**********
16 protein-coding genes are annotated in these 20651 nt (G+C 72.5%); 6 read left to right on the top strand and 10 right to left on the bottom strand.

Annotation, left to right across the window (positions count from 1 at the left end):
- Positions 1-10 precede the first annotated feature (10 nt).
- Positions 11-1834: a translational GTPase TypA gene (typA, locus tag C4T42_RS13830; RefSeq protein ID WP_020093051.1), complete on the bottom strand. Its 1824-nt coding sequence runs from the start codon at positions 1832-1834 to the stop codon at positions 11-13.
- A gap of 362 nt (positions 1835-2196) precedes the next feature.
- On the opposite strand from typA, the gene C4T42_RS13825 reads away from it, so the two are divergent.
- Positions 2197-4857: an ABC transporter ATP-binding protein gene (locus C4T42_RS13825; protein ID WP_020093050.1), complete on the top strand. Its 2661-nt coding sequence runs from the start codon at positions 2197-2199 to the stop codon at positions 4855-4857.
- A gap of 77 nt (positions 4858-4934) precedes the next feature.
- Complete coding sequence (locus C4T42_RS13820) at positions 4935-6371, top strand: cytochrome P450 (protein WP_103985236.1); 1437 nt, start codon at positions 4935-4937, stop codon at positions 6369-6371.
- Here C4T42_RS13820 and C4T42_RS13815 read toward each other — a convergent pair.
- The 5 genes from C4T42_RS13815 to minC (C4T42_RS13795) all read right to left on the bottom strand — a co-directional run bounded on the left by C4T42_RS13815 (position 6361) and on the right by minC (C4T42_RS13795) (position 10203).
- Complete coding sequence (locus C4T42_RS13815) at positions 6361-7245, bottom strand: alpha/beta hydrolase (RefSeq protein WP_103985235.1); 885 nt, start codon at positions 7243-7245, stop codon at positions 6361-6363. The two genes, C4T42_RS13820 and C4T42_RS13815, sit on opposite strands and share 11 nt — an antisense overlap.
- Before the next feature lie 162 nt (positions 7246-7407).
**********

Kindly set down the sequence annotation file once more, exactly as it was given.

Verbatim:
16 protein-coding genes are annotated in these 20651 nt (G+C 72.5%); 6 read left to right on the top strand and 10 right to left on the bottom strand.

Annotation, left to right across the window (positions count from 1 at the left end):
- Positions 1-10 precede the first annotated feature (10 nt).
- Positions 11-1834: a translational GTPase TypA gene (typA, locus tag C4T42_RS13830; RefSeq protein ID WP_020093051.1), complete on the bottom strand. Its 1824-nt coding sequence runs from the start codon at positions 1832-1834 to the stop codon at positions 11-13.
- A gap of 362 nt (positions 1835-2196) precedes the next feature.
- On the opposite strand from typA, the gene C4T42_RS13825 reads away from it, so the two are divergent.
- Positions 2197-4857: an ABC transporter ATP-binding protein gene (locus C4T42_RS13825; protein ID WP_020093050.1), complete on the top strand. Its 2661-nt coding sequence runs from the start codon at positions 2197-2199 to the stop codon at positions 4855-4857.
- A gap of 77 nt (positions 4858-4934) precedes the next feature.
- Complete coding sequence (locus C4T42_RS13820) at positions 4935-6371, top strand: cytochrome P450 (protein WP_103985236.1); 1437 nt, start codon at positions 4935-4937, stop codon at positions 6369-6371.
- Here C4T42_RS13820 and C4T42_RS13815 read toward each other — a convergent pair.
- The 5 genes from C4T42_RS13815 to minC (C4T42_RS13795) all read right to left on the bottom strand — a co-directional run bounded on the left by C4T42_RS13815 (position 6361) and on the right by minC (C4T42_RS13795) (position 10203).
- Complete coding sequence (locus C4T42_RS13815) at positions 6361-7245, bottom strand: alpha/beta hydrolase (RefSeq protein WP_103985235.1); 885 nt, start codon at positions 7243-7245, stop codon at positions 6361-6363. The two genes, C4T42_RS13820 and C4T42_RS13815, sit on opposite strands and share 11 nt — an antisense overlap.
- Before the next feature lie 162 nt (positions 7246-7407).